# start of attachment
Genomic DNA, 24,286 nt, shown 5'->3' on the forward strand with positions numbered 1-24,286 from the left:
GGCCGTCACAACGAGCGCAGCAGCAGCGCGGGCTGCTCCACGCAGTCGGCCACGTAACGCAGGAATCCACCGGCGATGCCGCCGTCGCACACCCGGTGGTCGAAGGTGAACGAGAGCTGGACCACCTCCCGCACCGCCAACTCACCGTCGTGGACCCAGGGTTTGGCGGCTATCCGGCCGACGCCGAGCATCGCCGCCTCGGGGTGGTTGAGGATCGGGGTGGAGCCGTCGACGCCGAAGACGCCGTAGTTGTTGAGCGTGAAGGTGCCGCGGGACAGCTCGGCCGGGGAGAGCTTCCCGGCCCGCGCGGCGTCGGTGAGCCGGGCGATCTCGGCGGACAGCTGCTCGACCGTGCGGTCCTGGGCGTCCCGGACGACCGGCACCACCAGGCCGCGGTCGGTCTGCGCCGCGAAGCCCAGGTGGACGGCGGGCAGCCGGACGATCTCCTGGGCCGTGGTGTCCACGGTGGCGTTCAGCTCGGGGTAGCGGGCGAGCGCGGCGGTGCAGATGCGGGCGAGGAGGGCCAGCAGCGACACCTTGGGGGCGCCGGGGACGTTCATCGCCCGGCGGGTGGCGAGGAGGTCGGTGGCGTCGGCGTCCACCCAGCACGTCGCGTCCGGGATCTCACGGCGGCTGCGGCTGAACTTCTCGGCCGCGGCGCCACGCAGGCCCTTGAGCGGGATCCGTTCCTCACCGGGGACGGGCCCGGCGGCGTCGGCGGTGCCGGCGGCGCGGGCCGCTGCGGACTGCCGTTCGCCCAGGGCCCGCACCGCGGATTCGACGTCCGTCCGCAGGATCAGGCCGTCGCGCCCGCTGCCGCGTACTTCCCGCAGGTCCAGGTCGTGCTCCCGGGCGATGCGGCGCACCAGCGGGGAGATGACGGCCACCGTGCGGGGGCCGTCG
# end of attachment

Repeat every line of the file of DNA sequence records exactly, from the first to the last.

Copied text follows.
Genomic DNA, 24,286 nt, shown 5'->3' on the forward strand with positions numbered 1-24,286 from the left:
GGCCGTCACAACGAGCGCAGCAGCAGCGCGGGCTGCTCCACGCAGTCGGCCACGTAACGCAGGAATCCACCGGCGATGCCGCCGTCGCACACCCGGTGGTCGAAGGTGAACGAGAGCTGGACCACCTCCCGCACCGCCAACTCACCGTCGTGGACCCAGGGTTTGGCGGCTATCCGGCCGACGCCGAGCATCGCCGCCTCGGGGTGGTTGAGGATCGGGGTGGAGCCGTCGACGCCGAAGACGCCGTAGTTGTTGAGCGTGAAGGTGCCGCGGGACAGCTCGGCCGGGGAGAGCTTCCCGGCCCGCGCGGCGTCGGTGAGCCGGGCGATCTCGGCGGACAGCTGCTCGACCGTGCGGTCCTGGGCGTCCCGGACGACCGGCACCACCAGGCCGCGGTCGGTCTGCGCCGCGAAGCCCAGGTGGACGGCGGGCAGCCGGACGATCTCCTGGGCCGTGGTGTCCACGGTGGCGTTCAGCTCGGGGTAGCGGGCGAGCGCGGCGGTGCAGATGCGGGCGAGGAGGGCCAGCAGCGACACCTTGGGGGCGCCGGGGACGTTCATCGCCCGGCGGGTGGCGAGGAGGTCGGTGGCGTCGGCGTCCACCCAGCACGTCGCGTCCGGGATCTCACGGCGGCTGCGGCTGAACTTCTCGGCCGCGGCGCCACGCAGGCCCTTGAGCGGGATCCGTTCCTCACCGGGGACGGGCCCGGCGGCGTCGGCGGTGCCGGCGGCGCGGGCCGCTGCGGACTGCCGTTCGCCCAGGGCCCGCACCGCGGATTCGACGTCCGTCCGCAGGATCAGGCCGTCGCGCCCGCTGCCGCGTACTTCCCGCAGGTCCAGGTCGTGCTCCCGGGCGATGCGGCGCACCAGCGGGGAGATGACGGCCACCGTGCGGGGGCCGTCG